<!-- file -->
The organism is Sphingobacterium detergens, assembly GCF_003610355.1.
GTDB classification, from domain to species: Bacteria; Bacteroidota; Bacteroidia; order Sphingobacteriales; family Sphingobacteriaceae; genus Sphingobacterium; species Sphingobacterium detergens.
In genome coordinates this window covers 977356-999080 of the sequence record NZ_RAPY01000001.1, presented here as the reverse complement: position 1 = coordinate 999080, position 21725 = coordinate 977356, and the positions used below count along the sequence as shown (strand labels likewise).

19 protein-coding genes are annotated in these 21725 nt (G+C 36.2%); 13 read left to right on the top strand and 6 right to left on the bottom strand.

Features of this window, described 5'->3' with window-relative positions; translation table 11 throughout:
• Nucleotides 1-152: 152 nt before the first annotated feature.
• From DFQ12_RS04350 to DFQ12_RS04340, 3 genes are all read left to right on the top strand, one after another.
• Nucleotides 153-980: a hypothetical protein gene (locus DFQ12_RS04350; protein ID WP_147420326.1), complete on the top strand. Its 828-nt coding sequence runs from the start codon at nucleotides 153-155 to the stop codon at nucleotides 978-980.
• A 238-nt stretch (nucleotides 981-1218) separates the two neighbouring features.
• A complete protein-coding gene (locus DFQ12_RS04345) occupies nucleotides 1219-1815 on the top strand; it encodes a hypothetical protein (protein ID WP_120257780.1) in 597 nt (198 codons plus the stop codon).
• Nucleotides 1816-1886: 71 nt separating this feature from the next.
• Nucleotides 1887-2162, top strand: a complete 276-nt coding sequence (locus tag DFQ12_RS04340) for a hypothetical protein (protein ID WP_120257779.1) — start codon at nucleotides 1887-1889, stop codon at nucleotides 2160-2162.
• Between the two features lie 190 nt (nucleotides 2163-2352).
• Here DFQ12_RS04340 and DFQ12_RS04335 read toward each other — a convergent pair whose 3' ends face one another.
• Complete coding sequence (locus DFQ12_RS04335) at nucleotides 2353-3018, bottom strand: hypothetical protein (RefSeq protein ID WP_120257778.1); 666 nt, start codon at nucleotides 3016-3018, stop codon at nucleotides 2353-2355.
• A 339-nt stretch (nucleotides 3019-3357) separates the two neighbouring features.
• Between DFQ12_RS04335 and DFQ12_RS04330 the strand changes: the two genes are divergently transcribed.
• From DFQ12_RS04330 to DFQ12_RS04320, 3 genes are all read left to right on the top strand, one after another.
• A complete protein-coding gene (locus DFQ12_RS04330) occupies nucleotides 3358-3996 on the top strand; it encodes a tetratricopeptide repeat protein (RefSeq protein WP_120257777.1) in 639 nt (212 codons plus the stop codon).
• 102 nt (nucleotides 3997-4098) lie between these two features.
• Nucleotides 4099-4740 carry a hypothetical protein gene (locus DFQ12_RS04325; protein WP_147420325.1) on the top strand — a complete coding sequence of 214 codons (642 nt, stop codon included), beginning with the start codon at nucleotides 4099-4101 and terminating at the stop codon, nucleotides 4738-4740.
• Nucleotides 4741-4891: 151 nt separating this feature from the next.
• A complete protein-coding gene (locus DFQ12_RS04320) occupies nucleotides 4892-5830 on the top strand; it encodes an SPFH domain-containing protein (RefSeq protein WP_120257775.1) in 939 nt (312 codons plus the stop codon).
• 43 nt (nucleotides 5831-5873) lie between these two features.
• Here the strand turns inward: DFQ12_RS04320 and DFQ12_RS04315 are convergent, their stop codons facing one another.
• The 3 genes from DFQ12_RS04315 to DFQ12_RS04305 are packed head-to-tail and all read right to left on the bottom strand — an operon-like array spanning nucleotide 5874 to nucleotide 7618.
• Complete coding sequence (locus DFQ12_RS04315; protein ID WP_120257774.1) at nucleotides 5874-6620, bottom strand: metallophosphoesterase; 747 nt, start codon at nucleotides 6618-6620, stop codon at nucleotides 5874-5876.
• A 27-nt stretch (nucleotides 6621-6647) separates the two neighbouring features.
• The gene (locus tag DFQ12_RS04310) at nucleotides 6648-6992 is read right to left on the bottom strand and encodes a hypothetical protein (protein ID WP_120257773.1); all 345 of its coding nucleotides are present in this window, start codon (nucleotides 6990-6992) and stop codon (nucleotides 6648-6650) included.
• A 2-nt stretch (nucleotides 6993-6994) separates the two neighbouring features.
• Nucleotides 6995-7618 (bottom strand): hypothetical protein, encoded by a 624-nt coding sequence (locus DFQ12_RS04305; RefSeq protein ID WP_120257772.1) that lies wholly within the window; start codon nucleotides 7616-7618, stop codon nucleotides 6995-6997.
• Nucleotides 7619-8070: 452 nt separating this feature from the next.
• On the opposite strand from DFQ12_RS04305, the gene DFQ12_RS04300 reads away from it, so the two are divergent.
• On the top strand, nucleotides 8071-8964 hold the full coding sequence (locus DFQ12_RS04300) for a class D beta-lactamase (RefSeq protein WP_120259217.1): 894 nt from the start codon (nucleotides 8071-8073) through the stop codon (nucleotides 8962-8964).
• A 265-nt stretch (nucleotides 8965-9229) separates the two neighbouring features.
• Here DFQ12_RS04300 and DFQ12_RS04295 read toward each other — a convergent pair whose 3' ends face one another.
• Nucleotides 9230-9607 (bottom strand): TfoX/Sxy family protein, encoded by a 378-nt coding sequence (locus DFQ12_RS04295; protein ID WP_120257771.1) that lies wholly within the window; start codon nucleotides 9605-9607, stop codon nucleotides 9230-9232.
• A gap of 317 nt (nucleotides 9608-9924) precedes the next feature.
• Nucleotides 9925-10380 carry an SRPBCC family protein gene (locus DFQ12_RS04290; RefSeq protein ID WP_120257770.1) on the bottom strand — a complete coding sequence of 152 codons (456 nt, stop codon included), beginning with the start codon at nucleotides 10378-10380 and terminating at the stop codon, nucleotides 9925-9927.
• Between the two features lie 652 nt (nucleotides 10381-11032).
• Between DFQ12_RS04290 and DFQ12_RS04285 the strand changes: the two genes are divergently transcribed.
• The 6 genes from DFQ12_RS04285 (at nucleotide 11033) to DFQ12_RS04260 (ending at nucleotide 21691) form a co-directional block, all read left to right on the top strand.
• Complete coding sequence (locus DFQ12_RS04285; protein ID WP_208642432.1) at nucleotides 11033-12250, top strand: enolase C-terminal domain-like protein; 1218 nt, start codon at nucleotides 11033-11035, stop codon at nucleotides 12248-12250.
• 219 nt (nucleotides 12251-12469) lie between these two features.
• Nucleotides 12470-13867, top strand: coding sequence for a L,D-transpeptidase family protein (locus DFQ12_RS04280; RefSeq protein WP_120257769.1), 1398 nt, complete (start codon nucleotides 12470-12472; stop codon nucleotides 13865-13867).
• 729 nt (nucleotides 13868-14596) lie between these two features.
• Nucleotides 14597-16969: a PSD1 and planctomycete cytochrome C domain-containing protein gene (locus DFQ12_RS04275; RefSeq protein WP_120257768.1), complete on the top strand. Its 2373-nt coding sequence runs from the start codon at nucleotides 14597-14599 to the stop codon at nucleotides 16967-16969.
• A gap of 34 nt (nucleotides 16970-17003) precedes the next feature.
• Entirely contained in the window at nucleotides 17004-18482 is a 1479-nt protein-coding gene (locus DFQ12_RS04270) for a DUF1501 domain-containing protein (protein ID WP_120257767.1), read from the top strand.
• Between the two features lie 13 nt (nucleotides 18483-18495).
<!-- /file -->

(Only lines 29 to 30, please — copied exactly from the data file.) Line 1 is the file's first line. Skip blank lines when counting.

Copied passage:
• The gene (locus tag DFQ12_RS04310) at nucleotides 6648-6992 is read right to left on the bottom strand and encodes a hypothetical protein (protein ID WP_120257773.1); all 345 of its coding nucleotides are present in this window, start codon (nucleotides 6990-6992) and stop codon (nucleotides 6648-6650) included.
• A 2-nt stretch (nucleotides 6993-6994) separates the two neighbouring features.